Visual perceptual skills are the brain’s ability to make sense of what the eyes see. It is important for everyday activities such as dressing, eating, writing, and playing.
Auditory perception could be defined as the ability to receive and interpret information that reached the ears through audible frequency waves transmitted through the air or other means.
This skill requires abstract problem solving. Functionally, visual closure impacts a student’s ability to:
The child tends to leave out parts of words or entire words, and leaves out parts of worksheets.
Without good visual closure skills, seeing and understanding many mathematical concepts like area and perimeter becomes difficult. If you have difficulties with visual closure, it is more difficult to retrieve the information, read fluently, and make further connections and associations.
Auditory closure helps you with sounding out words, discriminating between sounds, attend to auditory stimuli (listening to stories and lectures), as well as filling in gaps when you miss parts of words or conversations. Correct language usage, spelling accurately, and taking great notes are also dependant on auditory closure skills.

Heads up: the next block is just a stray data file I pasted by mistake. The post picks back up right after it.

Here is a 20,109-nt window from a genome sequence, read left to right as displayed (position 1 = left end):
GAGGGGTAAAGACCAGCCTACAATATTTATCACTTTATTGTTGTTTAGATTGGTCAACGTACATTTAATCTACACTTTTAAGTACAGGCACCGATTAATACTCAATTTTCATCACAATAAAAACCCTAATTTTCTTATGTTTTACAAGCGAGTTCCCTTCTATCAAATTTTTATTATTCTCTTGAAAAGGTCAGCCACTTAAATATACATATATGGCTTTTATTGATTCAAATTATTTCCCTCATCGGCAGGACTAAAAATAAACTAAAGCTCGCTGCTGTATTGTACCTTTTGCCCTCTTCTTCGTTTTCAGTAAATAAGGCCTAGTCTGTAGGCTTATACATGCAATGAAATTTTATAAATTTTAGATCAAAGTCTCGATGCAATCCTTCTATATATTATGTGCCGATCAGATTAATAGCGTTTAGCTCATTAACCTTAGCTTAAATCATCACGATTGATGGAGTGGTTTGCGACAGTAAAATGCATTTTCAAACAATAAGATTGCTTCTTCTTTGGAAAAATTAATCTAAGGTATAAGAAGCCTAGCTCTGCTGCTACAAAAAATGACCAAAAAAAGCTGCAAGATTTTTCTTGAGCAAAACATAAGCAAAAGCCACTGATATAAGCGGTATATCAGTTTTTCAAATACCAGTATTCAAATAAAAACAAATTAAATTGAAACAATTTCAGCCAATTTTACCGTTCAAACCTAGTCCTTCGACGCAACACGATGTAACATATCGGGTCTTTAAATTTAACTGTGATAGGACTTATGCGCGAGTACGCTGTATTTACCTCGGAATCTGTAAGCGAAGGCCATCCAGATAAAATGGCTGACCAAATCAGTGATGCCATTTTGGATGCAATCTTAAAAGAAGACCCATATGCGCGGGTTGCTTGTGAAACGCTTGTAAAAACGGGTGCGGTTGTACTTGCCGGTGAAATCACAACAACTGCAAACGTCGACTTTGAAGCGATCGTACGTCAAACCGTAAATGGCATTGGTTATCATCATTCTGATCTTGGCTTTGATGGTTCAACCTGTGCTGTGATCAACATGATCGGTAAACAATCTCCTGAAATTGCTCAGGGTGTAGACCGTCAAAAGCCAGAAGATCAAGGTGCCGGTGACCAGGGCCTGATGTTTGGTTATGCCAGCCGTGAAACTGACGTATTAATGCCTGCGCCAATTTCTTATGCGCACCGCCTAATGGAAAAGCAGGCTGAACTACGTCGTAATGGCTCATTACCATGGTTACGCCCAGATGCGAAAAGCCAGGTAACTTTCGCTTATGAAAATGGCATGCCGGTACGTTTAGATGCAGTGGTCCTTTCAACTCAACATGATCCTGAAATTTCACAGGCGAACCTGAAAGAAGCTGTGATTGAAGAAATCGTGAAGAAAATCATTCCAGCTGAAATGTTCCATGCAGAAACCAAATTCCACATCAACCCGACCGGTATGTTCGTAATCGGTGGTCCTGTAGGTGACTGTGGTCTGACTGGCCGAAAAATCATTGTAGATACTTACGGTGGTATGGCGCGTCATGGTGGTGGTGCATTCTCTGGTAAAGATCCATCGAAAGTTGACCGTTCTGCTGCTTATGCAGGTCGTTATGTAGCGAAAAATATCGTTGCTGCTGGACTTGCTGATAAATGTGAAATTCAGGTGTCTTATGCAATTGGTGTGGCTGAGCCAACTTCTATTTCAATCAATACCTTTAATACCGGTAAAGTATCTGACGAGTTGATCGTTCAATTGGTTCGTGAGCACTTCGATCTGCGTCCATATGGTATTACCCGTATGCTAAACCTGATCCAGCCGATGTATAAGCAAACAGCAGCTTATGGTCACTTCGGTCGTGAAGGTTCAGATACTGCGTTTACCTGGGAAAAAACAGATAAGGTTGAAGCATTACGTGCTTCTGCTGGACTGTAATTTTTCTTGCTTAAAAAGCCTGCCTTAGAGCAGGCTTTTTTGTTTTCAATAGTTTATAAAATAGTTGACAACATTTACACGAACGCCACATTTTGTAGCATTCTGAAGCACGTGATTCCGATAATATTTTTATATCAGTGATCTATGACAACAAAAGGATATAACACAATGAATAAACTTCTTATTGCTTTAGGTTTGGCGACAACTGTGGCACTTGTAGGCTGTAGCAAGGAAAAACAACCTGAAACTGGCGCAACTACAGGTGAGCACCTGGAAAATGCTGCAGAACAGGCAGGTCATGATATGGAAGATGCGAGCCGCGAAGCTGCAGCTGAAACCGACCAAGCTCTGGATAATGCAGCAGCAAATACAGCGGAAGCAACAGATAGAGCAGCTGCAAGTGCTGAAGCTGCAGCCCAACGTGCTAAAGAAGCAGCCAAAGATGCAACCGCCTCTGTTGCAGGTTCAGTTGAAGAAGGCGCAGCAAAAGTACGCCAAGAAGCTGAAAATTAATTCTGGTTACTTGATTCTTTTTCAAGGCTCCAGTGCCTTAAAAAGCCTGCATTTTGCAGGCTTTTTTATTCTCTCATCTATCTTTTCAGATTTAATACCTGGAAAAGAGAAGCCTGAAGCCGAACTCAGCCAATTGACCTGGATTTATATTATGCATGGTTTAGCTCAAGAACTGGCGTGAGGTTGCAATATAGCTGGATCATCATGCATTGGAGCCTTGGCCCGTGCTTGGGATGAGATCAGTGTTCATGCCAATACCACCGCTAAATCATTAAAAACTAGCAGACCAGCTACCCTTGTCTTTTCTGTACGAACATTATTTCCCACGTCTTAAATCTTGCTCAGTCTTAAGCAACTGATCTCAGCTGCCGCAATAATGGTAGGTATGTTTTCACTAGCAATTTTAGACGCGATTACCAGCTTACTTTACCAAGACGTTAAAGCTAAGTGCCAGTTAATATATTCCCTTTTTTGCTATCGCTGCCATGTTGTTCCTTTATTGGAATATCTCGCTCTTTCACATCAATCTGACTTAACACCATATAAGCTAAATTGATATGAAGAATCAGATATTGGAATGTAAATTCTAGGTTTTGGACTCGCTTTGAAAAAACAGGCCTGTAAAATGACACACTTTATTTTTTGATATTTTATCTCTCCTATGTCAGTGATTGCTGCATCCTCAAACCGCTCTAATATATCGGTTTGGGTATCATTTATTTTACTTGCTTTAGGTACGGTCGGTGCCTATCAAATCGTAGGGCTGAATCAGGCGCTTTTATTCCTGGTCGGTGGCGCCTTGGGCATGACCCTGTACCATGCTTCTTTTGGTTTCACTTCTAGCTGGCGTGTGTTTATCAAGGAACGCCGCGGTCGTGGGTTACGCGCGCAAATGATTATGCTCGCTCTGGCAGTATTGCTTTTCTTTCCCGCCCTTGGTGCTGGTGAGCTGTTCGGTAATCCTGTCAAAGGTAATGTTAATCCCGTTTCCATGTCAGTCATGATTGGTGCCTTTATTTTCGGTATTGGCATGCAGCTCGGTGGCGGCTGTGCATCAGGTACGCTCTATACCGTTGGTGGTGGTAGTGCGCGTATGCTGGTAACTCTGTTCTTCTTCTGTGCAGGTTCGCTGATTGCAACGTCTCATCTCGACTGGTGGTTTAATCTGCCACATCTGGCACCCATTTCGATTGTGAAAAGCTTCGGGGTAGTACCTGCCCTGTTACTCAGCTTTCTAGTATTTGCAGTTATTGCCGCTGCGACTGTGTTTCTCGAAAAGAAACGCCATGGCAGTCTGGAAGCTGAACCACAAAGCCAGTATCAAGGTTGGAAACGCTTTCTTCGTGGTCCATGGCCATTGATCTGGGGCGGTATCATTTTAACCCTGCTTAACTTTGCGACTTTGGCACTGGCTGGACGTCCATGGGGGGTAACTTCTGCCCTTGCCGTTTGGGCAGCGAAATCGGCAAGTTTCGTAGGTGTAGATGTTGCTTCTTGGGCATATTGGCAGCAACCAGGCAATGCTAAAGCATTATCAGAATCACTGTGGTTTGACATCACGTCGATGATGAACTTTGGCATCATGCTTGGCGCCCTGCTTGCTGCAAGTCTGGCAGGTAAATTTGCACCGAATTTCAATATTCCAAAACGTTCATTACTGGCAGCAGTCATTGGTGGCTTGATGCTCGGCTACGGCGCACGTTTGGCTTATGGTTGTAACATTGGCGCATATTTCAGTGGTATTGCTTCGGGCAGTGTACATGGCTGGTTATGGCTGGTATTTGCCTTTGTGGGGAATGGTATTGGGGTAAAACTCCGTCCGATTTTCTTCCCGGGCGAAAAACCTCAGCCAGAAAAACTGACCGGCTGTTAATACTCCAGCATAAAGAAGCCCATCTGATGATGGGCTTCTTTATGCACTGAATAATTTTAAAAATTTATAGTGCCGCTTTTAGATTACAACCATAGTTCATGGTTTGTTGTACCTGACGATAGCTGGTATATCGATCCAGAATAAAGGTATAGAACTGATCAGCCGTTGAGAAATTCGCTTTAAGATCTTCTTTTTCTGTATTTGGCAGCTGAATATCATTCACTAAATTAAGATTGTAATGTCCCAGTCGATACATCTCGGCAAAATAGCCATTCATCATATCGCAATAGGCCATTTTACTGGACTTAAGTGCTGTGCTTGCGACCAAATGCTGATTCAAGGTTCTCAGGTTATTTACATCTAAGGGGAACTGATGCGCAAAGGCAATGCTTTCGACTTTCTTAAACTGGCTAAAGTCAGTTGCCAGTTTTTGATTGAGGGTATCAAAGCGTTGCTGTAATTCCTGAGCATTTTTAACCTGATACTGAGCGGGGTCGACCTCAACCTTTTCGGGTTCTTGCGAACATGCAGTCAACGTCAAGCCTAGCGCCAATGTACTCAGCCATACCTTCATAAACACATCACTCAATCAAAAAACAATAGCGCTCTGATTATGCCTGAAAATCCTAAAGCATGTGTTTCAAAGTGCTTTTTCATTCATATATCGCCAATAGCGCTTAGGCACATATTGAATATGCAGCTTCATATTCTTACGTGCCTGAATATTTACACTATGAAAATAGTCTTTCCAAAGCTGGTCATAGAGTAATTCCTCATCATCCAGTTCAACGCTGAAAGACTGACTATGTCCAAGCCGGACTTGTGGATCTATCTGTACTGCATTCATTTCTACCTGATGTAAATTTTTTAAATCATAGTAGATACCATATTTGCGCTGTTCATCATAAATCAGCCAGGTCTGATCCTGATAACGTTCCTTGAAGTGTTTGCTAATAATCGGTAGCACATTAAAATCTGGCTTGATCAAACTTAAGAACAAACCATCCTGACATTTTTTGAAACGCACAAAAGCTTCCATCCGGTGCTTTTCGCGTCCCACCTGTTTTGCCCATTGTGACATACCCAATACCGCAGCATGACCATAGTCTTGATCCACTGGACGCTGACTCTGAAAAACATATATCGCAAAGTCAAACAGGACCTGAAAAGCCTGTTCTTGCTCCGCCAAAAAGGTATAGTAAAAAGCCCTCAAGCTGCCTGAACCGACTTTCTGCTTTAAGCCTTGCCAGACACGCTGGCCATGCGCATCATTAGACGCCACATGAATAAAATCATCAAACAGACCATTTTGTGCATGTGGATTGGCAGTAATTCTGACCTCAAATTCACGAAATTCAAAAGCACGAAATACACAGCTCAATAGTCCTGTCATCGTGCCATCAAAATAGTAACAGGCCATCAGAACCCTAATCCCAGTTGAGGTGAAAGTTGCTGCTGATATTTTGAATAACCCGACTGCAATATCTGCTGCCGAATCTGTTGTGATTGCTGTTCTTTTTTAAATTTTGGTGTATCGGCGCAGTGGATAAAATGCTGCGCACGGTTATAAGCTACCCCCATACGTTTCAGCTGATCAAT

There is a carryover from auditory closure to both listening and reading comprehension. Listening comprehension is your ability to make sense of what you have heard. Auditory closure allows you to process, filter, assign meaning, and act on what you have heard. Your factual knowledge is an important piece of both listening comprehension and reading comprehension. Once you make sense of what you have heard, your brain assigns it to specific auditory memory and visual memory centers of the brain where you can later retrieve the information. Reading comprehension is impacted by this too. If you have difficulties with auditory closure, it is more difficult to read fluently, to retrieve the information at a later date, and to make further connections and associations. When given the individual sounds ‘c’, ‘a’, and ‘t’; auditory closure is the ability to bring those individual sounds together to make the word ‘cat’.